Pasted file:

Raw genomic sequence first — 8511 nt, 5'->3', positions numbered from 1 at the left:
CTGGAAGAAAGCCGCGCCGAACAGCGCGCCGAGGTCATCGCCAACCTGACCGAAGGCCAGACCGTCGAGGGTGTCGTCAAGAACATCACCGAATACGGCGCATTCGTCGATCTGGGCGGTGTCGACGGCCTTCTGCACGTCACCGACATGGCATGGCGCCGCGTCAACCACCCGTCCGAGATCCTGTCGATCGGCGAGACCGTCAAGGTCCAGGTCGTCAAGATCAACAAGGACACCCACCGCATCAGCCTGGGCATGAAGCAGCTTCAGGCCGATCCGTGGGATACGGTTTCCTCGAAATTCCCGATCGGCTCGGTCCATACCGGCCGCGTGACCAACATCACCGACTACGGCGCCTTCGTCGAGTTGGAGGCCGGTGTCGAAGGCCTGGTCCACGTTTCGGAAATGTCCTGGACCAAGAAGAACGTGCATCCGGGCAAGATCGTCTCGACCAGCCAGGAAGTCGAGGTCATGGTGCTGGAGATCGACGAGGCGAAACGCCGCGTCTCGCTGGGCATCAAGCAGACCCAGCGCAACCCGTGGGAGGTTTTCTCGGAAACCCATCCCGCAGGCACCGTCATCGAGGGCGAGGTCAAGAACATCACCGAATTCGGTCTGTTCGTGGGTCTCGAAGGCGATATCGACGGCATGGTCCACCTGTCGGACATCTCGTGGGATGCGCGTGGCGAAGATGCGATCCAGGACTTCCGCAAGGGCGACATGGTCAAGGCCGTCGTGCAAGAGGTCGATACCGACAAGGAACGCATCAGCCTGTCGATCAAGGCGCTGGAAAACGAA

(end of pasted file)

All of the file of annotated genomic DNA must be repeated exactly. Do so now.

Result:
Raw genomic sequence first — 8511 nt, 5'->3', positions numbered from 1 at the left:
CTGGAAGAAAGCCGCGCCGAACAGCGCGCCGAGGTCATCGCCAACCTGACCGAAGGCCAGACCGTCGAGGGTGTCGTCAAGAACATCACCGAATACGGCGCATTCGTCGATCTGGGCGGTGTCGACGGCCTTCTGCACGTCACCGACATGGCATGGCGCCGCGTCAACCACCCGTCCGAGATCCTGTCGATCGGCGAGACCGTCAAGGTCCAGGTCGTCAAGATCAACAAGGACACCCACCGCATCAGCCTGGGCATGAAGCAGCTTCAGGCCGATCCGTGGGATACGGTTTCCTCGAAATTCCCGATCGGCTCGGTCCATACCGGCCGCGTGACCAACATCACCGACTACGGCGCCTTCGTCGAGTTGGAGGCCGGTGTCGAAGGCCTGGTCCACGTTTCGGAAATGTCCTGGACCAAGAAGAACGTGCATCCGGGCAAGATCGTCTCGACCAGCCAGGAAGTCGAGGTCATGGTGCTGGAGATCGACGAGGCGAAACGCCGCGTCTCGCTGGGCATCAAGCAGACCCAGCGCAACCCGTGGGAGGTTTTCTCGGAAACCCATCCCGCAGGCACCGTCATCGAGGGCGAGGTCAAGAACATCACCGAATTCGGTCTGTTCGTGGGTCTCGAAGGCGATATCGACGGCATGGTCCACCTGTCGGACATCTCGTGGGATGCGCGTGGCGAAGATGCGATCCAGGACTTCCGCAAGGGCGACATGGTCAAGGCCGTCGTGCAAGAGGTCGATACCGACAAGGAACGCATCAGCCTGTCGATCAAGGCGCTGGAAAACGAA